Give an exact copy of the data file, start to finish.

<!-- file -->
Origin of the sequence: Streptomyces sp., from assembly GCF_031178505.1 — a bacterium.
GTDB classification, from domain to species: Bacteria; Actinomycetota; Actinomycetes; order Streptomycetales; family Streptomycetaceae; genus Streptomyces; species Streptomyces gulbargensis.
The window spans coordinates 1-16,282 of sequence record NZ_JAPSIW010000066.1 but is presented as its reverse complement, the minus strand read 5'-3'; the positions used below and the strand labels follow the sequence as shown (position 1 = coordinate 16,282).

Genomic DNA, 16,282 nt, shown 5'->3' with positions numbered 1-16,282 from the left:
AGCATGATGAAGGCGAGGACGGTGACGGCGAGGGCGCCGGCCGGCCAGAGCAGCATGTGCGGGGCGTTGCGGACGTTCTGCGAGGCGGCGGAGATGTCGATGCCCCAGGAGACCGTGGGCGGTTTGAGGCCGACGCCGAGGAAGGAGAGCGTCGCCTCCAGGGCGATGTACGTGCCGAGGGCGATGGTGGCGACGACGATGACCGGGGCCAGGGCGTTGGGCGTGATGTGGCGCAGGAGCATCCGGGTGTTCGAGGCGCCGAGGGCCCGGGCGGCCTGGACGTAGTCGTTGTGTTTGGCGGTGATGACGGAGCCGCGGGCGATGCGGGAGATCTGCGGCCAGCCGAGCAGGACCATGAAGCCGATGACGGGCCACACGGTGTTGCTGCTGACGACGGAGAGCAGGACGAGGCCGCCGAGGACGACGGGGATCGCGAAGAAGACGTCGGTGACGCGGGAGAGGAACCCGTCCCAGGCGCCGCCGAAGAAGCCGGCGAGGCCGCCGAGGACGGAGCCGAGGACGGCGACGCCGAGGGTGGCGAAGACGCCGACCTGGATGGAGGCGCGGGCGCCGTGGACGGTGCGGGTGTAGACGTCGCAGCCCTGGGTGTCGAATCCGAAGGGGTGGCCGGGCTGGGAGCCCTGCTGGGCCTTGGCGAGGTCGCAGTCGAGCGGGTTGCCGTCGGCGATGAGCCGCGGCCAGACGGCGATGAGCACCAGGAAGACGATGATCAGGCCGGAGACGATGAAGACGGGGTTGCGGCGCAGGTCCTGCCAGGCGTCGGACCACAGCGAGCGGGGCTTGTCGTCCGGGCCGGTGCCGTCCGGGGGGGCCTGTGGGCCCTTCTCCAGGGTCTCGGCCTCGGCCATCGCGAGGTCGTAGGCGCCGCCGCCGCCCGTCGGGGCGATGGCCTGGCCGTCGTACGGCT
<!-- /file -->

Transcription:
Origin of the sequence: Streptomyces sp., from assembly GCF_031178505.1 — a bacterium.
GTDB classification, from domain to species: Bacteria; Actinomycetota; Actinomycetes; order Streptomycetales; family Streptomycetaceae; genus Streptomyces; species Streptomyces gulbargensis.
The window spans coordinates 1-16,282 of sequence record NZ_JAPSIW010000066.1 but is presented as its reverse complement, the minus strand read 5'-3'; the positions used below and the strand labels follow the sequence as shown (position 1 = coordinate 16,282).

Genomic DNA, 16,282 nt, shown 5'->3' with positions numbered 1-16,282 from the left:
AGCATGATGAAGGCGAGGACGGTGACGGCGAGGGCGCCGGCCGGCCAGAGCAGCATGTGCGGGGCGTTGCGGACGTTCTGCGAGGCGGCGGAGATGTCGATGCCCCAGGAGACCGTGGGCGGTTTGAGGCCGACGCCGAGGAAGGAGAGCGTCGCCTCCAGGGCGATGTACGTGCCGAGGGCGATGGTGGCGACGACGATGACCGGGGCCAGGGCGTTGGGCGTGATGTGGCGCAGGAGCATCCGGGTGTTCGAGGCGCCGAGGGCCCGGGCGGCCTGGACGTAGTCGTTGTGTTTGGCGGTGATGACGGAGCCGCGGGCGATGCGGGAGATCTGCGGCCAGCCGAGCAGGACCATGAAGCCGATGACGGGCCACACGGTGTTGCTGCTGACGACGGAGAGCAGGACGAGGCCGCCGAGGACGACGGGGATCGCGAAGAAGACGTCGGTGACGCGGGAGAGGAACCCGTCCCAGGCGCCGCCGAAGAAGCCGGCGAGGCCGCCGAGGACGGAGCCGAGGACGGCGACGCCGAGGGTGGCGAAGACGCCGACCTGGATGGAGGCGCGGGCGCCGTGGACGGTGCGGGTGTAGACGTCGCAGCCCTGGGTGTCGAATCCGAAGGGGTGGCCGGGCTGGGAGCCCTGCTGGGCCTTGGCGAGGTCGCAGTCGAGCGGGTTGCCGTCGGCGATGAGCCGCGGCCAGACGGCGATGAGCACCAGGAAGACGATGATCAGGCCGGAGACGATGAAGACGGGGTTGCGGCGCAGGTCCTGCCAGGCGTCGGACCACAGCGAGCGGGGCTTGTCGTCCGGGCCGGTGCCGTCCGGGGGGGCCTGTGGGCCCTTCTCCAGGGTCTCGGCCTCGGCCATCGCGAGGTCGTAGGCGCCGCCGCCGCCCGTCGGGGCGATGGCCTGGCCGTCGTACGGCT